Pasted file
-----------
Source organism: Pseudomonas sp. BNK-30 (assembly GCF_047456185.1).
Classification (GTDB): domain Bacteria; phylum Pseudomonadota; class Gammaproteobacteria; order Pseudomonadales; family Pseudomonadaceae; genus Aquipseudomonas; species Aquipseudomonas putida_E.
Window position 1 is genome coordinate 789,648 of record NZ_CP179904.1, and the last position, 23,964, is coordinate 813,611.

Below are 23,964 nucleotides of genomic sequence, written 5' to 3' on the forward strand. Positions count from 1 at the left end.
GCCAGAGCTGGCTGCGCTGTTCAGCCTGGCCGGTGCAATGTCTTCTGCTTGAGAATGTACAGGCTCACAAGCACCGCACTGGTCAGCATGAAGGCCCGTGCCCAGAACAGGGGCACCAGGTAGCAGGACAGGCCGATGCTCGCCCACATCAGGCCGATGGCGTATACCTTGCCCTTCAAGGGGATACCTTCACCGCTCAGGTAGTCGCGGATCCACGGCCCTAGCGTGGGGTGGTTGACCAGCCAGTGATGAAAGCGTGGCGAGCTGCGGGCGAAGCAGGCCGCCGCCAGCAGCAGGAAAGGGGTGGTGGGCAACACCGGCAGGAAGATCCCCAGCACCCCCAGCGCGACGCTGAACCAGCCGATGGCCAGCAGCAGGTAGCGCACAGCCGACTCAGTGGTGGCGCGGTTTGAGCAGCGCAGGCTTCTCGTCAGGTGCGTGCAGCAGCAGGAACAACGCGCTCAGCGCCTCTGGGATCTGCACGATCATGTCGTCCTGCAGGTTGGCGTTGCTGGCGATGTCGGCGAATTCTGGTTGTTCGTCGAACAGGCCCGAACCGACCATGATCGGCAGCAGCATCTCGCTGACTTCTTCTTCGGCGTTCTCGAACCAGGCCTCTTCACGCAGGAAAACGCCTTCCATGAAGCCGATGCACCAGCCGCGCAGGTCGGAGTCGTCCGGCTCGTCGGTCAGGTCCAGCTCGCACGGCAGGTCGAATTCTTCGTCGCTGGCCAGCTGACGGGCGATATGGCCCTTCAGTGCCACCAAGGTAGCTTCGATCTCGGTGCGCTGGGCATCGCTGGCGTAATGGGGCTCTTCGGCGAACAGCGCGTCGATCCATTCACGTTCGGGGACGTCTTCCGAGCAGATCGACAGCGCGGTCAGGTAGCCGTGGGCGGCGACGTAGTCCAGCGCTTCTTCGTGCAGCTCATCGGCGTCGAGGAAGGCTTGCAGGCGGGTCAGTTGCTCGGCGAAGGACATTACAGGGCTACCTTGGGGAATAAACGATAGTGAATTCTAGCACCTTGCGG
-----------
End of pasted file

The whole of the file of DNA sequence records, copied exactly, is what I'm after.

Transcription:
Source organism: Pseudomonas sp. BNK-30 (assembly GCF_047456185.1).
Classification (GTDB): domain Bacteria; phylum Pseudomonadota; class Gammaproteobacteria; order Pseudomonadales; family Pseudomonadaceae; genus Aquipseudomonas; species Aquipseudomonas putida_E.
Window position 1 is genome coordinate 789,648 of record NZ_CP179904.1, and the last position, 23,964, is coordinate 813,611.

Below are 23,964 nucleotides of genomic sequence, written 5' to 3' on the forward strand. Positions count from 1 at the left end.
GCCAGAGCTGGCTGCGCTGTTCAGCCTGGCCGGTGCAATGTCTTCTGCTTGAGAATGTACAGGCTCACAAGCACCGCACTGGTCAGCATGAAGGCCCGTGCCCAGAACAGGGGCACCAGGTAGCAGGACAGGCCGATGCTCGCCCACATCAGGCCGATGGCGTATACCTTGCCCTTCAAGGGGATACCTTCACCGCTCAGGTAGTCGCGGATCCACGGCCCTAGCGTGGGGTGGTTGACCAGCCAGTGATGAAAGCGTGGCGAGCTGCGGGCGAAGCAGGCCGCCGCCAGCAGCAGGAAAGGGGTGGTGGGCAACACCGGCAGGAAGATCCCCAGCACCCCCAGCGCGACGCTGAACCAGCCGATGGCCAGCAGCAGGTAGCGCACAGCCGACTCAGTGGTGGCGCGGTTTGAGCAGCGCAGGCTTCTCGTCAGGTGCGTGCAGCAGCAGGAACAACGCGCTCAGCGCCTCTGGGATCTGCACGATCATGTCGTCCTGCAGGTTGGCGTTGCTGGCGATGTCGGCGAATTCTGGTTGTTCGTCGAACAGGCCCGAACCGACCATGATCGGCAGCAGCATCTCGCTGACTTCTTCTTCGGCGTTCTCGAACCAGGCCTCTTCACGCAGGAAAACGCCTTCCATGAAGCCGATGCACCAGCCGCGCAGGTCGGAGTCGTCCGGCTCGTCGGTCAGGTCCAGCTCGCACGGCAGGTCGAATTCTTCGTCGCTGGCCAGCTGACGGGCGATATGGCCCTTCAGTGCCACCAAGGTAGCTTCGATCTCGGTGCGCTGGGCATCGCTGGCGTAATGGGGCTCTTCGGCGAACAGCGCGTCGATCCATTCACGTTCGGGGACGTCTTCCGAGCAGATCGACAGCGCGGTCAGGTAGCCGTGGGCGGCGACGTAGTCCAGCGCTTCTTCGTGCAGCTCATCGGCGTCGAGGAAGGCTTGCAGGCGGGTCAGTTGCTCGGCGAAGGACATTACAGGGCTACCTTGGGGAATAAACGATAGTGAATTCTAGCACCTTGCGG